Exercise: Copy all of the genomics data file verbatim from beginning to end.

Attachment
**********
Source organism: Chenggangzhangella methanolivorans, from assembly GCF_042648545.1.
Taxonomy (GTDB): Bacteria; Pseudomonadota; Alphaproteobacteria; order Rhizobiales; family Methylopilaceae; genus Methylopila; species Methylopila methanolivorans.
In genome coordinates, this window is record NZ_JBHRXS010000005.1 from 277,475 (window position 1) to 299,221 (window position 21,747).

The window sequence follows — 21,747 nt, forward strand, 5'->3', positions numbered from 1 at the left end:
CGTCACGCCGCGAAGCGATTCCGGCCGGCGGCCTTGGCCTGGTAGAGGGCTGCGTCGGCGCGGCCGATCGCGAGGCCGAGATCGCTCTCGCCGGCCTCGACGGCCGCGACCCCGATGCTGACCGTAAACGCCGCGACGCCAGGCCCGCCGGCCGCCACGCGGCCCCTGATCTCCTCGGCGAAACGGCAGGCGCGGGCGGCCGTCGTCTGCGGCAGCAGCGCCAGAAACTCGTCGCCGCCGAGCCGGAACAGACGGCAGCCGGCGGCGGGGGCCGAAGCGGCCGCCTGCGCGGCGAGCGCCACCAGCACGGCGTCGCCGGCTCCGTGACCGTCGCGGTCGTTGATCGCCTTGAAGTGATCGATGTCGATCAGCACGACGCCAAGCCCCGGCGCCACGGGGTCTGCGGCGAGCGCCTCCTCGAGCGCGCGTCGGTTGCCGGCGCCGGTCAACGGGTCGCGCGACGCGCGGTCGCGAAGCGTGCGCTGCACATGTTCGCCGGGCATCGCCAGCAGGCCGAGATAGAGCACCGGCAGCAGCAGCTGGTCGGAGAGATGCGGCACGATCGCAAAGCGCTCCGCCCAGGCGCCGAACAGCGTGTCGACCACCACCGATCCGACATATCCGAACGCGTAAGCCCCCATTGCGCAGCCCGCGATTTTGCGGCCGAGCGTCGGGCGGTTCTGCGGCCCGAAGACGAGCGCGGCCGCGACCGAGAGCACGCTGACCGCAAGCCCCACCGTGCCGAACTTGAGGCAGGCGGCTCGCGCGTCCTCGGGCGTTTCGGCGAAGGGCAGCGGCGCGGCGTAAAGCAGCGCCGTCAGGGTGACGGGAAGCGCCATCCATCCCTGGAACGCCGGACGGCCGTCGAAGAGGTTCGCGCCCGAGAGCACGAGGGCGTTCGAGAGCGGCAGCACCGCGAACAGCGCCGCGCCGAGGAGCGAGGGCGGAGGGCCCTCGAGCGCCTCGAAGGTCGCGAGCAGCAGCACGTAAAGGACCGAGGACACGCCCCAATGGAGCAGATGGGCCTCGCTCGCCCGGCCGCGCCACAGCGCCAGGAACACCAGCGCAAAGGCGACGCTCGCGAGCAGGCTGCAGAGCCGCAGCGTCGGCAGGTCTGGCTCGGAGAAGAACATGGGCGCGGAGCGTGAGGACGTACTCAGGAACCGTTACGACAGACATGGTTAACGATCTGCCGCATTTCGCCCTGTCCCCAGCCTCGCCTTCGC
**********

Source organism: Chenggangzhangella methanolivorans, from assembly GCF_042648545.1.
Taxonomy (GTDB): Bacteria; Pseudomonadota; Alphaproteobacteria; order Rhizobiales; family Methylopilaceae; genus Methylopila; species Methylopila methanolivorans.
In genome coordinates, this window is record NZ_JBHRXS010000005.1 from 277,475 (window position 1) to 299,221 (window position 21,747).

The window sequence follows — 21,747 nt, forward strand, 5'->3', positions numbered from 1 at the left end:
CGTCACGCCGCGAAGCGATTCCGGCCGGCGGCCTTGGCCTGGTAGAGGGCTGCGTCGGCGCGGCCGATCGCGAGGCCGAGATCGCTCTCGCCGGCCTCGACGGCCGCGACCCCGATGCTGACCGTAAACGCCGCGACGCCAGGCCCGCCGGCCGCCACGCGGCCCCTGATCTCCTCGGCGAAACGGCAGGCGCGGGCGGCCGTCGTCTGCGGCAGCAGCGCCAGAAACTCGTCGCCGCCGAGCCGGAACAGACGGCAGCCGGCGGCGGGGGCCGAAGCGGCCGCCTGCGCGGCGAGCGCCACCAGCACGGCGTCGCCGGCTCCGTGACCGTCGCGGTCGTTGATCGCCTTGAAGTGATCGATGTCGATCAGCACGACGCCAAGCCCCGGCGCCACGGGGTCTGCGGCGAGCGCCTCCTCGAGCGCGCGTCGGTTGCCGGCGCCGGTCAACGGGTCGCGCGACGCGCGGTCGCGAAGCGTGCGCTGCACATGTTCGCCGGGCATCGCCAGCAGGCCGAGATAGAGCACCGGCAGCAGCAGCTGGTCGGAGAGATGCGGCACGATCGCAAAGCGCTCCGCCCAGGCGCCGAACAGCGTGTCGACCACCACCGATCCGACATATCCGAACGCGTAAGCCCCCATTGCGCAGCCCGCGATTTTGCGGCCGAGCGTCGGGCGGTTCTGCGGCCCGAAGACGAGCGCGGCCGCGACCGAGAGCACGCTGACCGCAAGCCCCACCGTGCCGAACTTGAGGCAGGCGGCTCGCGCGTCCTCGGGCGTTTCGGCGAAGGGCAGCGGCGCGGCGTAAAGCAGCGCCGTCAGGGTGACGGGAAGCGCCATCCATCCCTGGAACGCCGGACGGCCGTCGAAGAGGTTCGCGCCCGAGAGCACGAGGGCGTTCGAGAGCGGCAGCACCGCGAACAGCGCCGCGCCGAGGAGCGAGGGCGGAGGGCCCTCGAGCGCCTCGAAGGTCGCGAGCAGCAGCACGTAAAGGACCGAGGACACGCCCCAATGGAGCAGATGGGCCTCGCTCGCCCGGCCGCGCCACAGCGCCAGGAACACCAGCGCAAAGGCGACGCTCGCGAGCAGGCTGCAGAGCCGCAGCGTCGGCAGGTCTGGCTCGGAGAAGAACATGGGCGCGGAGCGTGAGGACGTACTCAGGAACCGTTACGACAGACATGGTTAACGATCTGCCGCATTTCGCCCTGTCCCCAGCCTCGCCTTCGC